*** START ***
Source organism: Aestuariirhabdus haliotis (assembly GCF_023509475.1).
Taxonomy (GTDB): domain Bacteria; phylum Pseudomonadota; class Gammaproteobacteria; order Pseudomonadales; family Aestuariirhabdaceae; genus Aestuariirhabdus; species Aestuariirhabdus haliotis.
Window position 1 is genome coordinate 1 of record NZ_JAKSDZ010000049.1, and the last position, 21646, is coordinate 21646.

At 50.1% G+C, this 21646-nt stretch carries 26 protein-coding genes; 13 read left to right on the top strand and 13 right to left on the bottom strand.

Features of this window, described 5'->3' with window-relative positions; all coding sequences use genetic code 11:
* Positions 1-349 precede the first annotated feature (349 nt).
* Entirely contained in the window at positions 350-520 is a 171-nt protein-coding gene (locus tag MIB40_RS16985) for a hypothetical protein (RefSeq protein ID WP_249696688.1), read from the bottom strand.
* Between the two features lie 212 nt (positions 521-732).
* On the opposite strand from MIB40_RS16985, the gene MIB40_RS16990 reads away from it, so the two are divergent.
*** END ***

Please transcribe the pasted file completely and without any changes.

Source organism: Aestuariirhabdus haliotis (assembly GCF_023509475.1).
Taxonomy (GTDB): domain Bacteria; phylum Pseudomonadota; class Gammaproteobacteria; order Pseudomonadales; family Aestuariirhabdaceae; genus Aestuariirhabdus; species Aestuariirhabdus haliotis.
Window position 1 is genome coordinate 1 of record NZ_JAKSDZ010000049.1, and the last position, 21646, is coordinate 21646.

At 50.1% G+C, this 21646-nt stretch carries 26 protein-coding genes; 13 read left to right on the top strand and 13 right to left on the bottom strand.

Features of this window, described 5'->3' with window-relative positions; all coding sequences use genetic code 11:
* Positions 1-349 precede the first annotated feature (349 nt).
* Entirely contained in the window at positions 350-520 is a 171-nt protein-coding gene (locus tag MIB40_RS16985) for a hypothetical protein (RefSeq protein ID WP_249696688.1), read from the bottom strand.
* Between the two features lie 212 nt (positions 521-732).
* On the opposite strand from MIB40_RS16985, the gene MIB40_RS16990 reads away from it, so the two are divergent.